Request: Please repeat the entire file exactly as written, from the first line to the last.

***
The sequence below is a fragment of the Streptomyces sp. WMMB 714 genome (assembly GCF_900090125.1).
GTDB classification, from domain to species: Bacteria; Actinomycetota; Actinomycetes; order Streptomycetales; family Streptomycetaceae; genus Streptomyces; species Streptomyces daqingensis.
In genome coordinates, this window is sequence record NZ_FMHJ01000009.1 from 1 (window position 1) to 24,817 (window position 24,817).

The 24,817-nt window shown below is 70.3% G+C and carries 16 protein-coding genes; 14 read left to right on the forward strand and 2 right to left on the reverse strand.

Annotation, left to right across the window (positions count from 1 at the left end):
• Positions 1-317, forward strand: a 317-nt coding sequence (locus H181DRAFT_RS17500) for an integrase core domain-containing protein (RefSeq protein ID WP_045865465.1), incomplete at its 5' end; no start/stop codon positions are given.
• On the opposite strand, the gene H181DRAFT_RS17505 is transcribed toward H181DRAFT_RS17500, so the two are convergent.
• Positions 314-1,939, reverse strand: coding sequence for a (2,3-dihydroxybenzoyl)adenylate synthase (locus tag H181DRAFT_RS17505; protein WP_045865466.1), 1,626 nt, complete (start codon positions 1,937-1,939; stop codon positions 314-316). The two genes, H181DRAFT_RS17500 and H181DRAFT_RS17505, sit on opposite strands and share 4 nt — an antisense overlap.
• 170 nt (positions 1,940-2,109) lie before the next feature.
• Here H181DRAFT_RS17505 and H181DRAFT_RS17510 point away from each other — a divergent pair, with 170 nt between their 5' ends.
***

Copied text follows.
The sequence below is a fragment of the Streptomyces sp. WMMB 714 genome (assembly GCF_900090125.1).
GTDB classification, from domain to species: Bacteria; Actinomycetota; Actinomycetes; order Streptomycetales; family Streptomycetaceae; genus Streptomyces; species Streptomyces daqingensis.
In genome coordinates, this window is sequence record NZ_FMHJ01000009.1 from 1 (window position 1) to 24,817 (window position 24,817).

The 24,817-nt window shown below is 70.3% G+C and carries 16 protein-coding genes; 14 read left to right on the forward strand and 2 right to left on the reverse strand.

Annotation, left to right across the window (positions count from 1 at the left end):
• Positions 1-317, forward strand: a 317-nt coding sequence (locus H181DRAFT_RS17500) for an integrase core domain-containing protein (RefSeq protein ID WP_045865465.1), incomplete at its 5' end; no start/stop codon positions are given.
• On the opposite strand, the gene H181DRAFT_RS17505 is transcribed toward H181DRAFT_RS17500, so the two are convergent.
• Positions 314-1,939, reverse strand: coding sequence for a (2,3-dihydroxybenzoyl)adenylate synthase (locus tag H181DRAFT_RS17505; protein WP_045865466.1), 1,626 nt, complete (start codon positions 1,937-1,939; stop codon positions 314-316). The two genes, H181DRAFT_RS17500 and H181DRAFT_RS17505, sit on opposite strands and share 4 nt — an antisense overlap.
• 170 nt (positions 1,940-2,109) lie before the next feature.
• Here H181DRAFT_RS17505 and H181DRAFT_RS17510 point away from each other — a divergent pair, with 170 nt between their 5' ends.